Thursday, February 2, 2017

Redlining for Muslims

In Monday's post, I gave some odd legal references on Trump's entry ban, getting to Lemon v. Kurtzman via the "intelligent design" case from Dover, Pennsylvania.  Continuing in the odd legal analysis of the entry ban, here's some policy history.

Does anybody remember redlining?

Let's say you are a mortgage lender or a property owner, and a subhuman, racist piece of fucking shit.  But, let's say you are also smarter than Donald Trump, and not just going to turn away black people and get taken to court by the Department of Justice the way Trump did in 1973 because he just wouldn't rent to black people.

The smarter racists came up with more astute ways to get around civil rights laws.  That's where "redlining" comes in.  Let's say you are a mortgage lender who doesn't want to give a loan to African-Americans, but the law requires you not to discriminate on the basis of race.  How do you get around that?  Take a map of your city, and if the city is currently segregated by race for historical/economic reasons, draw actual, literal red lines around the neighborhoods where the black people live, and create a rule for your bank:  no loans to anyone who currently lives in any of those neighborhoods.

Since the rule doesn't rely explicitly on the race of the loan applicant, it can get by the scrutiny of many judges.  And it did.  Redlining didn't go the way of the dodo until the 1977 Community Reinvestment Act banned it.  Banks have still found ways to give people, um, differential treatment, but redlining became illegal.  Why?  Well, it was just fucking racist, and everyone knew it.  But, it had enough veneer to it that it passed legal muster until a law was passed banning it explicitly.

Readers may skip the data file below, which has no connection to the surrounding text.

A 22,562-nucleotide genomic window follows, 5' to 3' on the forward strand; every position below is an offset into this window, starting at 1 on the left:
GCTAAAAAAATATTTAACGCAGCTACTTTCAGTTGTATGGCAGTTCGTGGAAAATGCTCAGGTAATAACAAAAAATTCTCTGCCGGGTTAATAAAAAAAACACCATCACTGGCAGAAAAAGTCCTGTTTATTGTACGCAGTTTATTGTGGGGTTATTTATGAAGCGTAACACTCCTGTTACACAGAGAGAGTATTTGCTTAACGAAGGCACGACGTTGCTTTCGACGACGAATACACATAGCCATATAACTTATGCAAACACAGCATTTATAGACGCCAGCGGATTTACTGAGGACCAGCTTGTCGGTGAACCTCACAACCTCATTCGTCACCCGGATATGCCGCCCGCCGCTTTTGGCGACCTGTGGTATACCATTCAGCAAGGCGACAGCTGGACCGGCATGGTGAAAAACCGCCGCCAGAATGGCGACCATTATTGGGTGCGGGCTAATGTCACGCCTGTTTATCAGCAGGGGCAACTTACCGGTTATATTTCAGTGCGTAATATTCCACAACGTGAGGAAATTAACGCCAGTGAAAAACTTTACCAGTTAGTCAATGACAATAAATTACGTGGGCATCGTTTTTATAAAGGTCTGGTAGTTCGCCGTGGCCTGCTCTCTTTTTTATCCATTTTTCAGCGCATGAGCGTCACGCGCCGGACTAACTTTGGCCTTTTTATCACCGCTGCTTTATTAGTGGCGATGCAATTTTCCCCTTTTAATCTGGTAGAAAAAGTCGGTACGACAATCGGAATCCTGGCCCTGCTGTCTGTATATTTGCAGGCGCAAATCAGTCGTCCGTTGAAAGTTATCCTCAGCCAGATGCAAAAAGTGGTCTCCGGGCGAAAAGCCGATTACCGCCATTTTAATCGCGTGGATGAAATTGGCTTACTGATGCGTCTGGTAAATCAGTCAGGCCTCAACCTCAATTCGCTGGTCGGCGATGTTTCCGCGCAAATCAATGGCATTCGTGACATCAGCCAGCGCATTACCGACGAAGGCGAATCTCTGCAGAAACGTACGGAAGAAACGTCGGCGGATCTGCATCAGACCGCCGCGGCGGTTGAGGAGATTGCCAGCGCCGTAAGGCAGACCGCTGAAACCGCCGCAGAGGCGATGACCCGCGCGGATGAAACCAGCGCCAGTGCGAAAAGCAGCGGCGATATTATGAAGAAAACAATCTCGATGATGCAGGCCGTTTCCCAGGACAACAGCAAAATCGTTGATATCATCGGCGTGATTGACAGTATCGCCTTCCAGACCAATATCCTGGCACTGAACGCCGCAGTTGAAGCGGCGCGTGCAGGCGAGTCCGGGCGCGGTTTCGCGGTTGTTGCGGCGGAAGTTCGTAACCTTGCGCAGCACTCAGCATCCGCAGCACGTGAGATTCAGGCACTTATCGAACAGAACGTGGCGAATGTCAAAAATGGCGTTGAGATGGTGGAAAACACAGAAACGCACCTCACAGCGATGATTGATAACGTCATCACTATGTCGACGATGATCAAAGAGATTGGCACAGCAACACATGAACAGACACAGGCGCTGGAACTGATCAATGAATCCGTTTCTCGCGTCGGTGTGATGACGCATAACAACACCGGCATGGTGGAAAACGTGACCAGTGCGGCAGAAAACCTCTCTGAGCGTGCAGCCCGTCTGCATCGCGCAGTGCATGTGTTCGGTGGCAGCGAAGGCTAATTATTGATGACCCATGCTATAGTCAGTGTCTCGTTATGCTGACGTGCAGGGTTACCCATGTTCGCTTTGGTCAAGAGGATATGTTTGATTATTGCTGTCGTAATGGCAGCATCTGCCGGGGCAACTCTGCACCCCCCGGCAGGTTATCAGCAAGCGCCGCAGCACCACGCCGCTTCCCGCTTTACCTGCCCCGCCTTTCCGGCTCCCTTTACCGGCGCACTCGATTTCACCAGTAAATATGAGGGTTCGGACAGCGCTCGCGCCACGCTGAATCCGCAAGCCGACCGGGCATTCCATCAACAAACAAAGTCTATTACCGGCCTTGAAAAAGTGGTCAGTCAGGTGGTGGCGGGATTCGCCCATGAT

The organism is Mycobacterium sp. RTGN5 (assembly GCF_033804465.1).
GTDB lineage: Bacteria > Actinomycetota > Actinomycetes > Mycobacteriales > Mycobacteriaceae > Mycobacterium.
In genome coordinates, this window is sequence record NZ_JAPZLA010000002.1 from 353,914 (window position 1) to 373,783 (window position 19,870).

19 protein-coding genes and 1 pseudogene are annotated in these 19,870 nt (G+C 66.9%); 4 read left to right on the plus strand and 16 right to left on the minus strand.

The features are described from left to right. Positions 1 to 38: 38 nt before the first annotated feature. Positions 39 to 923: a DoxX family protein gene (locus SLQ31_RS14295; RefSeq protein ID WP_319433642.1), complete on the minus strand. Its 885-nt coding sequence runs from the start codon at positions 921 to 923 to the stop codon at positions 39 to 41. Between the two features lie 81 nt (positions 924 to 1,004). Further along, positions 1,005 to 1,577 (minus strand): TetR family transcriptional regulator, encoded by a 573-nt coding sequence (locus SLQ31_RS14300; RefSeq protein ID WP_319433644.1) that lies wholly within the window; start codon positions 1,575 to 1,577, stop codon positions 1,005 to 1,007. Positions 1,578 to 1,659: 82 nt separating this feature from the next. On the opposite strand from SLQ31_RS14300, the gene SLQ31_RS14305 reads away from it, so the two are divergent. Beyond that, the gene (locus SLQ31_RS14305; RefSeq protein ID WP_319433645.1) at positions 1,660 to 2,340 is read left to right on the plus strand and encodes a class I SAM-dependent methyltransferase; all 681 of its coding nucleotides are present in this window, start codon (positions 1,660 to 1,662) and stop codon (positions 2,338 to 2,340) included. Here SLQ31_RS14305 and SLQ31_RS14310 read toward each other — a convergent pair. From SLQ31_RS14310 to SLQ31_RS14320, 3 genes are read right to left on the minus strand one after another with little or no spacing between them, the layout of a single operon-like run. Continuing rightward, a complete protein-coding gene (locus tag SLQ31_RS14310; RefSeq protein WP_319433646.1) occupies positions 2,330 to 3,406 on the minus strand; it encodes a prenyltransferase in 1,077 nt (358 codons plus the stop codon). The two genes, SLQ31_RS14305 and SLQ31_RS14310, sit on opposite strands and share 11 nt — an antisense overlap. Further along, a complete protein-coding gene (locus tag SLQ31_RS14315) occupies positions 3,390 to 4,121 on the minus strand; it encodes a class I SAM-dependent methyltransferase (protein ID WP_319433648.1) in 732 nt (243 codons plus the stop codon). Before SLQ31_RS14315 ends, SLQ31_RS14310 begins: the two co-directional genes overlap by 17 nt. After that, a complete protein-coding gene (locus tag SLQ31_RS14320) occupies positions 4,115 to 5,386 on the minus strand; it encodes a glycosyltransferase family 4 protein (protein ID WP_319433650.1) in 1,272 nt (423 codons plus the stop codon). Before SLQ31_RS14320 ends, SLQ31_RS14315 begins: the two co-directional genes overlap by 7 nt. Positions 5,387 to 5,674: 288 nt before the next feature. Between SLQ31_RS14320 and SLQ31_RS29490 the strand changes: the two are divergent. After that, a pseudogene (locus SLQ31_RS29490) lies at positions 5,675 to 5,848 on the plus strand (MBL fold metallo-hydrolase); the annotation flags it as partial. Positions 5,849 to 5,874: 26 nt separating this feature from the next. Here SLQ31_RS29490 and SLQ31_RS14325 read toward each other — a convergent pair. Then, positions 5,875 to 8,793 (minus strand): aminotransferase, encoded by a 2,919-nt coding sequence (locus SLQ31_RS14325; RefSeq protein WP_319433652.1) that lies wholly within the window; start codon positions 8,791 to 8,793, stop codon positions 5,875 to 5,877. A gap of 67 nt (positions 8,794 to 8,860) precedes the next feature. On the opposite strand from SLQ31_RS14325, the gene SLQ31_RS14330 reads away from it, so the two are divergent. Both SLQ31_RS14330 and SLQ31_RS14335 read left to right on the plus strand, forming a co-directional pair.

This is the short version, of course.  The full story is far more complicated, but you get the point.

On the campaign trail, Trump called for banning Muslims from entering the country.  Even his own eventual VP called that "offensive and unconstitutional."  So, by Rudy Giuliani's own account, he huddled his advisors together to come up with something that was effectively a Muslim ban, but that could pass constitutional muster because it wasn't, on its face, a Muslim ban.  So, pick some neighborhoods countries that are predominantly Muslim.  Nobody from those neighborhoods countries.

I wonder if they used red lines on the map during the meeting.

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